BOOKS: Mad Dogs & an Englishwoman

From ANIMAL PEOPLE, November 2001:

Mad Dogs & An Englishwoman by Crystal Rogers
Penguin (c/o www.pengunbooksindia.com), 2000. 192 pages,
paperback. 250 rupees + postage/handling.

At least twice, at ages 17 and 89, the late Crystal Rogers
started to write her autobiography. Her second attempt incorporated
the surviving part of the first, but Rogers usually kept too busy to
write much. She died in 1996 at age 90 without having completed much
more of Mad Dogs & An Englishwoman than the first chapter; a memoir
of her brief World War II relationship with a Canadian airman named
Jim, who was killed in action; and a few vignettes of the early
years of the three humane societies that she helped to found in
India, loosely directed by seances with Jim.


Friends pulled Rogers’ fragments of autobiography together
four years after her death. It introduces a remarkable woman and her
accomplishments, but falls well short of telling the whole story.
For example, before beginning her long career in humane work,
Rogers assisted the South African author Alan Paton in rallying
opposition to apartheid. This gets only a sentence. Founding The
Animals’ Friend magazine and shelter in Mehrauli, near Delhi, gets
several brief chapters; founding Help In Suffering in Jaipur
receives a few notes in passing; and Rogers’ role in helping to
start Compassion Unlimited Plus Action in Bangalore is barely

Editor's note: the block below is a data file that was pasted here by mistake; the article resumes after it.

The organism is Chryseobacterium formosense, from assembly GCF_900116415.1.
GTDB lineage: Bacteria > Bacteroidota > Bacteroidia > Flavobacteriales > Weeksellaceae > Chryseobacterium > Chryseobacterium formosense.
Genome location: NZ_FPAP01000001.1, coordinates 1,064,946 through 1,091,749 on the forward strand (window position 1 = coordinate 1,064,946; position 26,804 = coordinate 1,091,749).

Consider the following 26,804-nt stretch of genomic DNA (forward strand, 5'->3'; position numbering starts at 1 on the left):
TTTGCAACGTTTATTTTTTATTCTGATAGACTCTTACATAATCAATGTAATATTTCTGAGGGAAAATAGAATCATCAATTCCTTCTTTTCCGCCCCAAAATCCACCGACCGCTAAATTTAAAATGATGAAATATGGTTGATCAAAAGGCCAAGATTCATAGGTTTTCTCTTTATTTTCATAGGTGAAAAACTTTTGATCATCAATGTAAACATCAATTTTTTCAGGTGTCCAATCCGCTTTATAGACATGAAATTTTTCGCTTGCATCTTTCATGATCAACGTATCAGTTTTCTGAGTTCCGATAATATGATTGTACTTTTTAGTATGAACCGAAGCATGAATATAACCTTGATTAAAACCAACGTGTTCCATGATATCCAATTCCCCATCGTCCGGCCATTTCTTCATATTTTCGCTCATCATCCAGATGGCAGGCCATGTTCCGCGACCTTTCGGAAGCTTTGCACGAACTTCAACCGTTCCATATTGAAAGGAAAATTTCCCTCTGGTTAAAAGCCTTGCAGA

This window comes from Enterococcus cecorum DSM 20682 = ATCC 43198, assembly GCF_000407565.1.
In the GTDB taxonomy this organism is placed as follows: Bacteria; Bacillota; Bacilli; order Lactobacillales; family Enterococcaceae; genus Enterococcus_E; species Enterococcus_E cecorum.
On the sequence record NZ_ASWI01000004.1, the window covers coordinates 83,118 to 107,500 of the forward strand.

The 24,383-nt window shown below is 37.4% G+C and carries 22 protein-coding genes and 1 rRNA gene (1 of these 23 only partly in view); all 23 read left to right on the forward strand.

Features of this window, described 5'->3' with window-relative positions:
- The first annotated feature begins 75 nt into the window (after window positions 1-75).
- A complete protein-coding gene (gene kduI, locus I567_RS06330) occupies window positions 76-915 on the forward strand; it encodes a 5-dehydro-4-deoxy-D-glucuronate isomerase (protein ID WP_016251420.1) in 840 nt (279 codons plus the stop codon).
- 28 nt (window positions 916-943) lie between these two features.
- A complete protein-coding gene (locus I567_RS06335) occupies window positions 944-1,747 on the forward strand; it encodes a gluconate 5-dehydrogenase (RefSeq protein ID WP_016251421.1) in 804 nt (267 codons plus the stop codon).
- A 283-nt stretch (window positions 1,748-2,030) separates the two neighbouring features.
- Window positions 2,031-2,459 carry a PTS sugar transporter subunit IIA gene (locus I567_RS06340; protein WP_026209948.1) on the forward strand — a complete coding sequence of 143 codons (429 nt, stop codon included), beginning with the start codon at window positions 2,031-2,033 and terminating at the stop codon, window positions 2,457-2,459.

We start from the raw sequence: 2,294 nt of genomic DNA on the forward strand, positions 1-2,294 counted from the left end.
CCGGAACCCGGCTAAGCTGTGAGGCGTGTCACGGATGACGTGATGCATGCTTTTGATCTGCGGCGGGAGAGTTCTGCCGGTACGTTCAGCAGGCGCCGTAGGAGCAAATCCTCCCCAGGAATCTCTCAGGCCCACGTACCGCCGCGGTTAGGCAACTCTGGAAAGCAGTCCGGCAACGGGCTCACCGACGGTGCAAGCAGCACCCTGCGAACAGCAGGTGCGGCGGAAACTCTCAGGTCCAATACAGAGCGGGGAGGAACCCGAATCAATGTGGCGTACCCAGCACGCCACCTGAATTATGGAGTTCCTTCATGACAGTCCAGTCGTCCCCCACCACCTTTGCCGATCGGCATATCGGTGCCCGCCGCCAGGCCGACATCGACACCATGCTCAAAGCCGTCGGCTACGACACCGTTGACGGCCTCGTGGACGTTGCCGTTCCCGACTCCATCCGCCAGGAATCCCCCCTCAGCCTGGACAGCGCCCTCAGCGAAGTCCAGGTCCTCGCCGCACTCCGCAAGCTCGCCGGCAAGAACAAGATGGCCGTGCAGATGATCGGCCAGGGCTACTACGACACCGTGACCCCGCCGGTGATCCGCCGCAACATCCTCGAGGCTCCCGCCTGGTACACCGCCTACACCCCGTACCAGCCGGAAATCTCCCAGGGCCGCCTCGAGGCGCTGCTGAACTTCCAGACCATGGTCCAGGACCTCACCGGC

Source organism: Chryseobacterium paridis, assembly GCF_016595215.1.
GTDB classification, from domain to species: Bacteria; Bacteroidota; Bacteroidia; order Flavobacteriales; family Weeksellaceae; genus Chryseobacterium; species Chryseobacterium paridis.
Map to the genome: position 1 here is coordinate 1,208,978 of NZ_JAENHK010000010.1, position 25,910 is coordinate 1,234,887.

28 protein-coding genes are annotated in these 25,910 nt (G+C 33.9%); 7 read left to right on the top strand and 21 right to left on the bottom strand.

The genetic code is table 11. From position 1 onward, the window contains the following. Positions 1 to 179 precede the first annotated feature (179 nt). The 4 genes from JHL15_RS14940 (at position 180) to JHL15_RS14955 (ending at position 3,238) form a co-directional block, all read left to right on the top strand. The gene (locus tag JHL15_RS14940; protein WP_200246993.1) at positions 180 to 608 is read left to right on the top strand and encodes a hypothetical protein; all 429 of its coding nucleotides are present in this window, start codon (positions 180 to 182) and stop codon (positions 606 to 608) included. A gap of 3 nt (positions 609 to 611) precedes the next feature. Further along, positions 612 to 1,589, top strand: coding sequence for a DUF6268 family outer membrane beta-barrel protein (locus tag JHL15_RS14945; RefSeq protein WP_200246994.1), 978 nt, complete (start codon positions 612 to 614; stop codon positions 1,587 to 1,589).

mentioned.
Rogers profiled a few of the odd characters she encountered
who were of no particular historical note, but wrote frustratingly
little about those who mattered. Here and there appear, among
others, the names of Captain V. Sundaram and family, who founded
The Blue Cross of India in Chennai at about the same time Rogers
began The Animals’ Friend; Christine Townend, the Australian
poet/activist who succeeded Rogers at Help In Suffering and built it
into one of the strongest humane societies in India; Suparna
Ganguly, Rogers’ protector in her final years, who has put her life
into building CUPA; and Maneka Gandhi, founder of People for
Animals and longtime parliamentarian. Rogers acknowledged and
thanked them for their contributions, yet–though she was profoundly
influential in the lives of many of them– said nothing further.
Neither did Rogers delve at all into the unique historical
antecedents of humane work in India, in the pro-animal teachings and
practices of the Hindu, Buddhist, and Jain religions, the
3,000-year-old history of animal sheltering in India, and the
statement in the Indian constitution that it is every citizen’s duty
to prevent animal suffering, inserted by Jawaharal Nehru in
remembrance of his mentor Mohandas Gandhi.
Thus there is much room left for any future biographers and
chroniclers of the Indian animal welfare movement to analyze and
describe the irony that Rogers, an Englishwoman who came to India
more-or-less by accident after British rule had ended, became as
influential as she did in building institutions to remind Indians of
the obligations toward animals which are acknowledged in the Indian
culture more than in the culture of any other nation.

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